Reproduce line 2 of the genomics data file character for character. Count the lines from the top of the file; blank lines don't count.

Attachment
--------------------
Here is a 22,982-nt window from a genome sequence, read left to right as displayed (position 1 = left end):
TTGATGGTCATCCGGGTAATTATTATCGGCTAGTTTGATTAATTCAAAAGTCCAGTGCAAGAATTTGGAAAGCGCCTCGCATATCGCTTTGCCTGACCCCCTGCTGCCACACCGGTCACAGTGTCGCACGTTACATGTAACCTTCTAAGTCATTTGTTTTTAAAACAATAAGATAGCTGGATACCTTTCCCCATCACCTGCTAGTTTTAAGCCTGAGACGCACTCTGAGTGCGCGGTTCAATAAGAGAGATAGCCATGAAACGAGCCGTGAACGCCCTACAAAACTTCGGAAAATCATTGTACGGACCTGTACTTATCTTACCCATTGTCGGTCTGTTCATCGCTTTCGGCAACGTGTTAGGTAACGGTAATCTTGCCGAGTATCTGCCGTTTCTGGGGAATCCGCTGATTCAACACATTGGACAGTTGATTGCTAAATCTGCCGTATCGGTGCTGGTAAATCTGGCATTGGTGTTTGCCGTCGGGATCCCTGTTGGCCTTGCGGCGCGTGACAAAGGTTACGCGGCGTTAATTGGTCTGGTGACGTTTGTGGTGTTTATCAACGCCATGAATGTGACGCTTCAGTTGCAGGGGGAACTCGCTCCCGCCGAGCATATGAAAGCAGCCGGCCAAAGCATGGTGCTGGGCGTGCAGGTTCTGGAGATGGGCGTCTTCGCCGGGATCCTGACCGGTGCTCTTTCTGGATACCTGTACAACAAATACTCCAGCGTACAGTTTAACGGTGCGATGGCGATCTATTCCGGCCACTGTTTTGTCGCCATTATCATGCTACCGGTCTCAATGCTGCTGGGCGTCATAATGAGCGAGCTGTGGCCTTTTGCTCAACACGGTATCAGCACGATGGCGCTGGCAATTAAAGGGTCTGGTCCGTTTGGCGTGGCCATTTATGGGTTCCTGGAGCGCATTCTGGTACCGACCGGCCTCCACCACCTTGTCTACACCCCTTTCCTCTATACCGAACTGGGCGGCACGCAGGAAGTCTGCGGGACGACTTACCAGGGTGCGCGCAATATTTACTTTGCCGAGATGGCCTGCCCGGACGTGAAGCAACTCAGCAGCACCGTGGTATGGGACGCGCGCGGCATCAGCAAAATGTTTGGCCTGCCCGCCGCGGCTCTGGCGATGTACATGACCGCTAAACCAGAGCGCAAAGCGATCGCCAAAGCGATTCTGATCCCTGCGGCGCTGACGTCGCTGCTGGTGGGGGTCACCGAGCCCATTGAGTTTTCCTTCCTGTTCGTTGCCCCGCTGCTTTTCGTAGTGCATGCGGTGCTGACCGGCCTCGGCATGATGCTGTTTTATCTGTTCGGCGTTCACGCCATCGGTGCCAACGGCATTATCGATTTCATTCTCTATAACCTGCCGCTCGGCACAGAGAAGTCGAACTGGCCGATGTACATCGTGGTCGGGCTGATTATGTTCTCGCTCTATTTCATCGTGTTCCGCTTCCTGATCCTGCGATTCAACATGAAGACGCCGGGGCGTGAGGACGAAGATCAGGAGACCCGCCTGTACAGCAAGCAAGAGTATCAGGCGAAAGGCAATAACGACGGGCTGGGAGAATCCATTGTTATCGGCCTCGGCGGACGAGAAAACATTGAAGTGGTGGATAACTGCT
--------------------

TTGATGGTCATCCGGGTAATTATTATCGGCTAGTTTGATTAATTCAAAAGTCCAGTGCAAGAATTTGGAAAGCGCCTCGCATATCGCTTTGCCTGACCCCCTGCTGCCACACCGGTCACAGTGTCGCACGTTACATGTAACCTTCTAAGTCATTTGTTTTTAAAACAATAAGATAGCTGGATACCTTTCCCCATCACCTGCTAGTTTTAAGCCTGAGACGCACTCTGAGTGCGCGGTTCAATAAGAGAGATAGCCATGAAACGAGCCGTGAACGCCCTACAAAACTTCGGAAAATCATTGTACGGACCTGTACTTATCTTACCCATTGTCGGTCTGTTCATCGCTTTCGGCAACGTGTTAGGTAACGGTAATCTTGCCGAGTATCTGCCGTTTCTGGGGAATCCGCTGATTCAACACATTGGACAGTTGATTGCTAAATCTGCCGTATCGGTGCTGGTAAATCTGGCATTGGTGTTTGCCGTCGGGATCCCTGTTGGCCTTGCGGCGCGTGACAAAGGTTACGCGGCGTTAATTGGTCTGGTGACGTTTGTGGTGTTTATCAACGCCATGAATGTGACGCTTCAGTTGCAGGGGGAACTCGCTCCCGCCGAGCATATGAAAGCAGCCGGCCAAAGCATGGTGCTGGGCGTGCAGGTTCTGGAGATGGGCGTCTTCGCCGGGATCCTGACCGGTGCTCTTTCTGGATACCTGTACAACAAATACTCCAGCGTACAGTTTAACGGTGCGATGGCGATCTATTCCGGCCACTGTTTTGTCGCCATTATCATGCTACCGGTCTCAATGCTGCTGGGCGTCATAATGAGCGAGCTGTGGCCTTTTGCTCAACACGGTATCAGCACGATGGCGCTGGCAATTAAAGGGTCTGGTCCGTTTGGCGTGGCCATTTATGGGTTCCTGGAGCGCATTCTGGTACCGACCGGCCTCCACCACCTTGTCTACACCCCTTTCCTCTATACCGAACTGGGCGGCACGCAGGAAGTCTGCGGGACGACTTACCAGGGTGCGCGCAATATTTACTTTGCCGAGATGGCCTGCCCGGACGTGAAGCAACTCAGCAGCACCGTGGTATGGGACGCGCGCGGCATCAGCAAAATGTTTGGCCTGCCCGCCGCGGCTCTGGCGATGTACATGACCGCTAAACCAGAGCGCAAAGCGATCGCCAAAGCGATTCTGATCCCTGCGGCGCTGACGTCGCTGCTGGTGGGGGTCACCGAGCCCATTGAGTTTTCCTTCCTGTTCGTTGCCCCGCTGCTTTTCGTAGTGCATGCGGTGCTGACCGGCCTCGGCATGATGCTGTTTTATCTGTTCGGCGTTCACGCCATCGGTGCCAACGGCATTATCGATTTCATTCTCTATAACCTGCCGCTCGGCACAGAGAAGTCGAACTGGCCGATGTACATCGTGGTCGGGCTGATTATGTTCTCGCTCTATTTCATCGTGTTCCGCTTCCTGATCCTGCGATTCAACATGAAGACGCCGGGGCGTGAGGACGAAGATCAGGAGACCCGCCTGTACAGCAAGCAAGAGTATCAGGCGAAAGGCAATAACGACGGGCTGGGAGAATCCATTGTTATCGGCCTCGGCGGACGAGAAAACATTGAAGTGGTGGATAACTGCT